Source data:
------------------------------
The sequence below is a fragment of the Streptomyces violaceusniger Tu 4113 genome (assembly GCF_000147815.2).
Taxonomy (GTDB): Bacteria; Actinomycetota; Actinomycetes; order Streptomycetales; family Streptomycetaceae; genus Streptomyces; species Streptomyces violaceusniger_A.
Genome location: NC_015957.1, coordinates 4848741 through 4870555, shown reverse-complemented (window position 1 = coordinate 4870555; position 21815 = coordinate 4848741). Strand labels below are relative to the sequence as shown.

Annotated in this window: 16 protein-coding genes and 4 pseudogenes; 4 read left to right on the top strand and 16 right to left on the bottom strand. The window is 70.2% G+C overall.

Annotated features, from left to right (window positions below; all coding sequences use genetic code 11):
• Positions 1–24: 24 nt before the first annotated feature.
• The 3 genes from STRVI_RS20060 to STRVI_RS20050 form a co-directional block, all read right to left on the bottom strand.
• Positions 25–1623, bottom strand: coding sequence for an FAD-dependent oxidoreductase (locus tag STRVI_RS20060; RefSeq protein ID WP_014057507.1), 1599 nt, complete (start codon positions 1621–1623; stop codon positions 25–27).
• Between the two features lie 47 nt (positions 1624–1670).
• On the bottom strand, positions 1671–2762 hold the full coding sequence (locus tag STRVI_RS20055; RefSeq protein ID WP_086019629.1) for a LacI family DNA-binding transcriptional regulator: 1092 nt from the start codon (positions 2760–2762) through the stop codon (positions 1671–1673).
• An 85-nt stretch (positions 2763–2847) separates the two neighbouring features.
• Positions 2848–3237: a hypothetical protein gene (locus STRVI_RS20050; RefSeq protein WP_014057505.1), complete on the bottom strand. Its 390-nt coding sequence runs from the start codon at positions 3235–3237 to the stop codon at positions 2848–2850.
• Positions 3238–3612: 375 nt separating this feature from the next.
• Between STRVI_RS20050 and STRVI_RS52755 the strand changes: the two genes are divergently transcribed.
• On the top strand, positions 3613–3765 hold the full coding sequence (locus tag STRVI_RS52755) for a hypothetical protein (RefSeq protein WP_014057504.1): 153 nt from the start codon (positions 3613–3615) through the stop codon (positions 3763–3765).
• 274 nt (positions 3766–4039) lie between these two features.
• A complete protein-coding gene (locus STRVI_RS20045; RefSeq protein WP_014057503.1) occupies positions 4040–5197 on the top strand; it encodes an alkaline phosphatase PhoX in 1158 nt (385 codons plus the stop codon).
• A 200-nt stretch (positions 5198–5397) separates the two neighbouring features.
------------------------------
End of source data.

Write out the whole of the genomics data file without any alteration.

The sequence below is a fragment of the Streptomyces violaceusniger Tu 4113 genome (assembly GCF_000147815.2).
Taxonomy (GTDB): Bacteria; Actinomycetota; Actinomycetes; order Streptomycetales; family Streptomycetaceae; genus Streptomyces; species Streptomyces violaceusniger_A.
Genome location: NC_015957.1, coordinates 4848741 through 4870555, shown reverse-complemented (window position 1 = coordinate 4870555; position 21815 = coordinate 4848741). Strand labels below are relative to the sequence as shown.

Annotated in this window: 16 protein-coding genes and 4 pseudogenes; 4 read left to right on the top strand and 16 right to left on the bottom strand. The window is 70.2% G+C overall.

Annotated features, from left to right (window positions below; all coding sequences use genetic code 11):
• Positions 1–24: 24 nt before the first annotated feature.
• The 3 genes from STRVI_RS20060 to STRVI_RS20050 form a co-directional block, all read right to left on the bottom strand.
• Positions 25–1623, bottom strand: coding sequence for an FAD-dependent oxidoreductase (locus tag STRVI_RS20060; RefSeq protein ID WP_014057507.1), 1599 nt, complete (start codon positions 1621–1623; stop codon positions 25–27).
• Between the two features lie 47 nt (positions 1624–1670).
• On the bottom strand, positions 1671–2762 hold the full coding sequence (locus tag STRVI_RS20055; RefSeq protein ID WP_086019629.1) for a LacI family DNA-binding transcriptional regulator: 1092 nt from the start codon (positions 2760–2762) through the stop codon (positions 1671–1673).
• An 85-nt stretch (positions 2763–2847) separates the two neighbouring features.
• Positions 2848–3237: a hypothetical protein gene (locus STRVI_RS20050; RefSeq protein WP_014057505.1), complete on the bottom strand. Its 390-nt coding sequence runs from the start codon at positions 3235–3237 to the stop codon at positions 2848–2850.
• Positions 3238–3612: 375 nt separating this feature from the next.
• Between STRVI_RS20050 and STRVI_RS52755 the strand changes: the two genes are divergently transcribed.
• On the top strand, positions 3613–3765 hold the full coding sequence (locus tag STRVI_RS52755) for a hypothetical protein (RefSeq protein WP_014057504.1): 153 nt from the start codon (positions 3613–3615) through the stop codon (positions 3763–3765).
• 274 nt (positions 3766–4039) lie between these two features.
• A complete protein-coding gene (locus STRVI_RS20045; RefSeq protein WP_014057503.1) occupies positions 4040–5197 on the top strand; it encodes an alkaline phosphatase PhoX in 1158 nt (385 codons plus the stop codon).
• A 200-nt stretch (positions 5198–5397) separates the two neighbouring features.